Doubtless, relocation may provoke a complex and stressful experience having both cognitive and affective implications, especially for older people and particularly if the relocation concerns a residential healthcare facility. In spite of the general older adult preference for remaining in the familiar context of their own home (Callahan, 1992; Scanlon & Devine, 2001), some studies have shown the positive effects of relocation on elderly quality of life, especially in the areas of autonomy and social relations (Nygren & Iwarsson, 2009; Oswald, Schilling, Wahl, & Gäng, 2002). A residential facility could allow both maintenance of previous relationships with significant people, such as parents and friends, and facilitation of positive affective bonds with the new context of life, including its spatial-physical aspects. In this regard, as reported in the literature (Cesta et al., 2007; Löfqvist, Slaug, Ekström, Kylberg, & Haak, 2016; Scopelliti, Giuliani, & Fornara, 2005), assistive technology plays a key role in facing impaired visual and auditory senses and reduced capacity in autonomous ambulation, in order to improve personal independence, safety, and perceived well-being (Crews, 2005).

Residential facilities for older people may differ in various aspects, such as the level of care, social and caregiving support, physical features, and accessibility (Fornara & Manca, 2017). Studies were carried out in order to identify which home characteristics can be considered to be good predictors of residential satisfaction in older persons (Prieto-Flores, Fernandez-Mayoralas, Forjaz, Rojo-Perez, & Martinez-Martin, 2011), or rather to detect relationships between residential satisfaction and “objective” attributes of the environments at different age stages (Carp & Carp, 1982; Christensen, Carp, Cranz, & Wiley, 1992). Regarding the latter, residential satisfaction is an example of a “subjective” measure, because it relies on self-report tools through which the individual expresses her/his own perception or assessment, whereas “objective” measures involve tools of technical disciplines or expert ratings (Fornara, Bonaiuto, & Bonnes, 2006).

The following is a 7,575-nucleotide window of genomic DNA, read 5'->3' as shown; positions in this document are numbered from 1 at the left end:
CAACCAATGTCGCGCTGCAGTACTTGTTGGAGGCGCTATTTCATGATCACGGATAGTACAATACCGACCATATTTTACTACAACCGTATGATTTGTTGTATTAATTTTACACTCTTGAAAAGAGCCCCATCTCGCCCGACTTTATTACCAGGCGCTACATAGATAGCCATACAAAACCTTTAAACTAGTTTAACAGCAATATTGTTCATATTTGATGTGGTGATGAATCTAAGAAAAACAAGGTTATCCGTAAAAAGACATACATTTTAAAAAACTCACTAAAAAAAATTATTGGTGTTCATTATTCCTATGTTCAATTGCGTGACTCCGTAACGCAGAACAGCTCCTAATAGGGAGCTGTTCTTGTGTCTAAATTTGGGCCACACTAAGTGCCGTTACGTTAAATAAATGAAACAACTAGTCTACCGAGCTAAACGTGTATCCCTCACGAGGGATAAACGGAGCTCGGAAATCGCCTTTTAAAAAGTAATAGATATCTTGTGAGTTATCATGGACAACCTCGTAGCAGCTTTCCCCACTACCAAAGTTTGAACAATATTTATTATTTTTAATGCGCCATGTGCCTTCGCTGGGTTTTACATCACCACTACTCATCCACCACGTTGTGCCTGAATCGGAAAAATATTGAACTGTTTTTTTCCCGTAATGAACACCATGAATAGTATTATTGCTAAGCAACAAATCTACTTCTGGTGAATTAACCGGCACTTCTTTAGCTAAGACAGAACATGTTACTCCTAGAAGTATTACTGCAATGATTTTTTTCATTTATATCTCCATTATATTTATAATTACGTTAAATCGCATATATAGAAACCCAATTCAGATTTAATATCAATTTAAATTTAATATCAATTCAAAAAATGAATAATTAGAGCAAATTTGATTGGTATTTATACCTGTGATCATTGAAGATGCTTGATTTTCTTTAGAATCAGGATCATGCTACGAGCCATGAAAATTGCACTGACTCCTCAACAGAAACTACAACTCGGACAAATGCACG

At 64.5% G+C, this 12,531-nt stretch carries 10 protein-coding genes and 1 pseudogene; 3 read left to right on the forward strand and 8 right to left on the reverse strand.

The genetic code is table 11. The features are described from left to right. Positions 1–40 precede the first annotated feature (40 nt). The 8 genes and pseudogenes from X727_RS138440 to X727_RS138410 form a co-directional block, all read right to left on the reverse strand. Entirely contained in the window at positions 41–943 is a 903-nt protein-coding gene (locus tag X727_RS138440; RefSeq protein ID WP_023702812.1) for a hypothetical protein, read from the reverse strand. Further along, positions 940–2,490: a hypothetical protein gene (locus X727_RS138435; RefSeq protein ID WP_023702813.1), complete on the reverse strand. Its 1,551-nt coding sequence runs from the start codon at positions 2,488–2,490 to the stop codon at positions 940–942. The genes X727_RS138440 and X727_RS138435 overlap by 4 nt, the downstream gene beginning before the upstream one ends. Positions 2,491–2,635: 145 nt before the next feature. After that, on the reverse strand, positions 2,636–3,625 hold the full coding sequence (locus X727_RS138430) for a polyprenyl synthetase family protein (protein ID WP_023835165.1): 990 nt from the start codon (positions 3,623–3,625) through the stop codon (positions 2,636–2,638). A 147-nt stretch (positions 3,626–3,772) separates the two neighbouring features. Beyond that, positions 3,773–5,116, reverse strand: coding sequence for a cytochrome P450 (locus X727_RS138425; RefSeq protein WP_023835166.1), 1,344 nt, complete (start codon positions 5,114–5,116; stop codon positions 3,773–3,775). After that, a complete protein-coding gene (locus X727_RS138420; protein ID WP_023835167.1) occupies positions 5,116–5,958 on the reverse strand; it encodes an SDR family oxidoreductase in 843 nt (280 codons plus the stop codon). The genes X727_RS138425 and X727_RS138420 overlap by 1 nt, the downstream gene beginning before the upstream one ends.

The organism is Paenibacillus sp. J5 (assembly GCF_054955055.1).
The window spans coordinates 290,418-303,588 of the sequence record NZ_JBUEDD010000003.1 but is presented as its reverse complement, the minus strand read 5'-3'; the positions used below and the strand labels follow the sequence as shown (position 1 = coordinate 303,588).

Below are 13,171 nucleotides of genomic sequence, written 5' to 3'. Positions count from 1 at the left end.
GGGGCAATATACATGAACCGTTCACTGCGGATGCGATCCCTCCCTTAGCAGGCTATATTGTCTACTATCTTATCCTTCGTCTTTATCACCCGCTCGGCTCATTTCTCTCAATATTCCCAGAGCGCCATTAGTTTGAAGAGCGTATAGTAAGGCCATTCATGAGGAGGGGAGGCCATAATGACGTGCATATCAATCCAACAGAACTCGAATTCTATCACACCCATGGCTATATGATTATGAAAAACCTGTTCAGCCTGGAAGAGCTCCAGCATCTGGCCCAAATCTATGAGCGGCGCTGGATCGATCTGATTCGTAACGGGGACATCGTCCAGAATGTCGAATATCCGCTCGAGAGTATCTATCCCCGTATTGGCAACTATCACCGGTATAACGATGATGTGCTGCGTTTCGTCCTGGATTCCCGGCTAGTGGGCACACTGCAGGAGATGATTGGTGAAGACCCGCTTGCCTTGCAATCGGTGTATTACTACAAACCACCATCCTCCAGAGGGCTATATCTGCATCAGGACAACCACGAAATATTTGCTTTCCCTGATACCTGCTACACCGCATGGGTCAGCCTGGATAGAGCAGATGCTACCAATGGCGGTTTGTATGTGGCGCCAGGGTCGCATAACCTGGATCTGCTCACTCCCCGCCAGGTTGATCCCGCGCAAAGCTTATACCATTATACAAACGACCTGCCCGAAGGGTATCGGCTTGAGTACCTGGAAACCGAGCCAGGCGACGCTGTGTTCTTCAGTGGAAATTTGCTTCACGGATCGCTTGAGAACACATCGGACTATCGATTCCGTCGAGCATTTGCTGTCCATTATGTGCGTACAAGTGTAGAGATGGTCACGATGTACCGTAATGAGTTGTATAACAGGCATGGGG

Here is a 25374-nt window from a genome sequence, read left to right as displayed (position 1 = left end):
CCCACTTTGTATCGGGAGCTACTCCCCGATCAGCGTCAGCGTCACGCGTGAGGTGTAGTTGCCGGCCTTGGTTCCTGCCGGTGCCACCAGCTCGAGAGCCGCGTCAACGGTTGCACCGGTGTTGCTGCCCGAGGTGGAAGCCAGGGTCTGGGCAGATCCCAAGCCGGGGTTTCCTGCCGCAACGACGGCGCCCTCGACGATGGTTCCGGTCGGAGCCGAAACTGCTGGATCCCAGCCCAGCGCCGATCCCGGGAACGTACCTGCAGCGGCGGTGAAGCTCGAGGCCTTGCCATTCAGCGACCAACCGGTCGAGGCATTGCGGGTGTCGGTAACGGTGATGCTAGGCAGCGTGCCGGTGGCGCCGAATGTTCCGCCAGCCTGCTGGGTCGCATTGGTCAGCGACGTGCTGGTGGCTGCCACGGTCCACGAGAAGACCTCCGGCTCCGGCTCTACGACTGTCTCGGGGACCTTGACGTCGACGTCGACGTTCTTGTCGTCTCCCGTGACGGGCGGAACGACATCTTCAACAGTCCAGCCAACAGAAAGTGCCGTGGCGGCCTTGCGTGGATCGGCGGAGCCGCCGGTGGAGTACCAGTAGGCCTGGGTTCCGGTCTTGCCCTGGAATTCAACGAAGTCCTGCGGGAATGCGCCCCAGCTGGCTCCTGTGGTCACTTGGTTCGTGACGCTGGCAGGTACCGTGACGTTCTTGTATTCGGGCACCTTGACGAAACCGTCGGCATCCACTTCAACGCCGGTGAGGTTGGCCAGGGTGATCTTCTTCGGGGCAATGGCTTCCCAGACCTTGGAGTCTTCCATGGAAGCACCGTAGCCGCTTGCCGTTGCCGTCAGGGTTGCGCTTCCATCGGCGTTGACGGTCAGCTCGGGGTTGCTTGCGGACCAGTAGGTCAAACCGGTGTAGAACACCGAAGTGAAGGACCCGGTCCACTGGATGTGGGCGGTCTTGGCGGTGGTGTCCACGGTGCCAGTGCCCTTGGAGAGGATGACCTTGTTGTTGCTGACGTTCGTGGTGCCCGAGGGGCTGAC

Specific tools were developed for measuring perceived quality of urban neighbourhoods (e.g., the PREQIs, Perceived Residential Environment Quality Indicators: Bonaiuto et al., 2015; Fornara, Bonaiuto, & Bonnes, 2010) and healthcare settings (i.e., the PHEQIs: Perceived Hospital Environmental Quality Indicators: Fornara et al., 2006; Andrade, Lima, Fornara, & Bonaiuto, 2012). Each of these indicators is represented by a set of items concerning the subjective assessment of environmental quality attributes, of either a spatial-physical or social-relational nature.